• You’ll be copying 10 of your merged seeds (the new column you added to your seed list after you merged your columns of seeds) at a time into the Google Keyword Planner. That’s the maximum amount of keyword ideas you can enter. Click “Get Results,” and Google Keyword Planner will show you the data in a graph trend line for the past year. Below that, you can get a glimpse of the data and the keywords that turned up based on your seeds.
  • You can broaden your keyword query by adding any of the suggestions at the top of the graph. Use the filters provided to you in the right-hand panel to include or exclude certain keyword ideas based on the 10 you have put into the tool. These selected filters will ensure that what Google Keyword Planner turns up is more closely aligned with your targeted SEO keywords. The results will automatically refresh based on those inclusions or exclusions you selected.
  • In order to make use of this data, you’ll want to find the blue arrow at the top right corner of the screen and click to download the keyword ideas as a .csv file. 

Once you’ve downloaded the data, you’ll see that the Google Keyword Planner is “preparing report.” Then it says “downloading report” at the bottom of your screen. The download will go to your download folder.

  • Rinse and repeat for the rest of your seed list. Select 10 seeds at a time (Excel gives you a nice count on the bottom of your screen). Once you highlight down the merged column in the seed list, you can easily see how many cells you’ve selected and copy 10 every time. I personally bold these 10 merged seeds after I copy them into Google Keyword Planner, with the handy shortcut ctrl B after I copy, get results, and download the .csv file.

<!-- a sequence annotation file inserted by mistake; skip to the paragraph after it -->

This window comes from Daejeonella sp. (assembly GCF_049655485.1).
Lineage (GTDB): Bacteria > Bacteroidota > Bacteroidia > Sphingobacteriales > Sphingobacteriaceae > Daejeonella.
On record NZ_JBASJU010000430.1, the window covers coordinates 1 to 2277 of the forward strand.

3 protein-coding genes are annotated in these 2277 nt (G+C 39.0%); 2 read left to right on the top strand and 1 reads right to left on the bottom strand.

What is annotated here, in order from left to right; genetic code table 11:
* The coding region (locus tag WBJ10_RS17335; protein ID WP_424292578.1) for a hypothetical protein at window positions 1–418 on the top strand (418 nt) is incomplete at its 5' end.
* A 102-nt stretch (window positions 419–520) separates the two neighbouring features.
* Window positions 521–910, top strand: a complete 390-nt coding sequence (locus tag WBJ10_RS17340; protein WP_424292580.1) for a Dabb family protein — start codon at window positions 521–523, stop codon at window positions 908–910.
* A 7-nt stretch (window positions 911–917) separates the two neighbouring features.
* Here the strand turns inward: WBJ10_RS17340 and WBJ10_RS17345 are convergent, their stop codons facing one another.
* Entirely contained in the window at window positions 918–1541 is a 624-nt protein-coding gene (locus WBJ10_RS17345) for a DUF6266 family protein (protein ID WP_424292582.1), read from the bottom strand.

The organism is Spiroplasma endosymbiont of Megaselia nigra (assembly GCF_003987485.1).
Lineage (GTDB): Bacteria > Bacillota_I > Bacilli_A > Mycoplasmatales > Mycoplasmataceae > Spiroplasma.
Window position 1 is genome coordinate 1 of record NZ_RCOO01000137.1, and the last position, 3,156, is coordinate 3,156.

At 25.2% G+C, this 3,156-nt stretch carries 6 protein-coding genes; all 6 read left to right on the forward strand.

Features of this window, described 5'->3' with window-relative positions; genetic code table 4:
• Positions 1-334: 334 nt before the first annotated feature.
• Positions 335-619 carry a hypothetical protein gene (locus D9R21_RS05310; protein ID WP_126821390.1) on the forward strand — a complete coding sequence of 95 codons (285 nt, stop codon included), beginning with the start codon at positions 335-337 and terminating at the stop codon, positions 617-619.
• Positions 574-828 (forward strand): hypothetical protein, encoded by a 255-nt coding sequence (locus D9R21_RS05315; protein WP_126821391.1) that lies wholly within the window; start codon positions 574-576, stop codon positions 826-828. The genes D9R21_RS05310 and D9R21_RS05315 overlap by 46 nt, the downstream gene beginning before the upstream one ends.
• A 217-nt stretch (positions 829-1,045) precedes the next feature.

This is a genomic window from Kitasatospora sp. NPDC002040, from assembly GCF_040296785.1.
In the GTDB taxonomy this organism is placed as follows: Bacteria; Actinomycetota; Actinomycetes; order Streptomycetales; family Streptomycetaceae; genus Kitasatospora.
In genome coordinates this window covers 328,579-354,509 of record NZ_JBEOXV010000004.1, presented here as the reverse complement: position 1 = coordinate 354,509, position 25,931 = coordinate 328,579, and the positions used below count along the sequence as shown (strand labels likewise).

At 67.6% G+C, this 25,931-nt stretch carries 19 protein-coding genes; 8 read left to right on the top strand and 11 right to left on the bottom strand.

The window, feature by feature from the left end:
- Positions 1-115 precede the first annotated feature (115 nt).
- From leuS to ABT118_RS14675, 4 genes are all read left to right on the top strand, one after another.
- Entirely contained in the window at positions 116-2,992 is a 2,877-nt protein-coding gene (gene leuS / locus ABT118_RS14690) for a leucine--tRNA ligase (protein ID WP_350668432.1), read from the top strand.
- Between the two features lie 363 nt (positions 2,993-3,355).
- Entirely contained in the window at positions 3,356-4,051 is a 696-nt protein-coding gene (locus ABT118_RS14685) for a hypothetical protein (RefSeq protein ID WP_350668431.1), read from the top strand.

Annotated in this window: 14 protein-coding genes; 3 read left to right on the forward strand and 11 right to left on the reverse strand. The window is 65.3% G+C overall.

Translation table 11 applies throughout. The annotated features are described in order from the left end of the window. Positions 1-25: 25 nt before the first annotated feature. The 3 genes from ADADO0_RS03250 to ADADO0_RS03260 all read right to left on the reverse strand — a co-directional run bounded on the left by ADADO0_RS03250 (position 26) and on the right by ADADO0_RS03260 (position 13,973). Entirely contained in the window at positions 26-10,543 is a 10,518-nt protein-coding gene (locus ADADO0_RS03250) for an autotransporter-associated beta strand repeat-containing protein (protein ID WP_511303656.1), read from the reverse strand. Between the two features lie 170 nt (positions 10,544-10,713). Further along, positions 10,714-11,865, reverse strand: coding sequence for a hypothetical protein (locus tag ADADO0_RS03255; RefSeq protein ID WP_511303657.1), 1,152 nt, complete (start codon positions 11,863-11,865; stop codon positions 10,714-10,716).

This process can get tedious with thousands of seeds, and the worst thing would be losing your place. Don’t panic; keep going. I promise the results will be worth it. Put on some calming music, or listen to a chill podcast, and plug away. Once you get into the swing of it, you should be able to input more than 2,000 per hour.

Yes, you may notice that it takes a while to complete this critical step, but the resulting data is immeasurably valuable to your SEO strategy. Once you complete this fifth vital step in the SEO keyword research process, you’ll be that much closer to having every possible keyword at your disposal with rich data behind them to support your organic search strategy.

6. Merge All .csv Files into One Spreadsheet: You’ve almost made it! Now, you potentially have hundreds of .csv files in your download folder. Use this PC trick to merge all of your files into one.

Go to the file explorer and copy all of those downloads. They all start with “Keyword Stats.”

Create a new folder on your C drive called “merge” and paste all of the .csv files into it. 

Rather than manually copying and merging each spreadsheet into one — you’d be doing that for hours with a high potential for mistakes — use this old-school command line merge hack, a time-saving tip to the rescue.

  • Go to the Windows start menu, type “run,” and hit enter to launch the command prompt.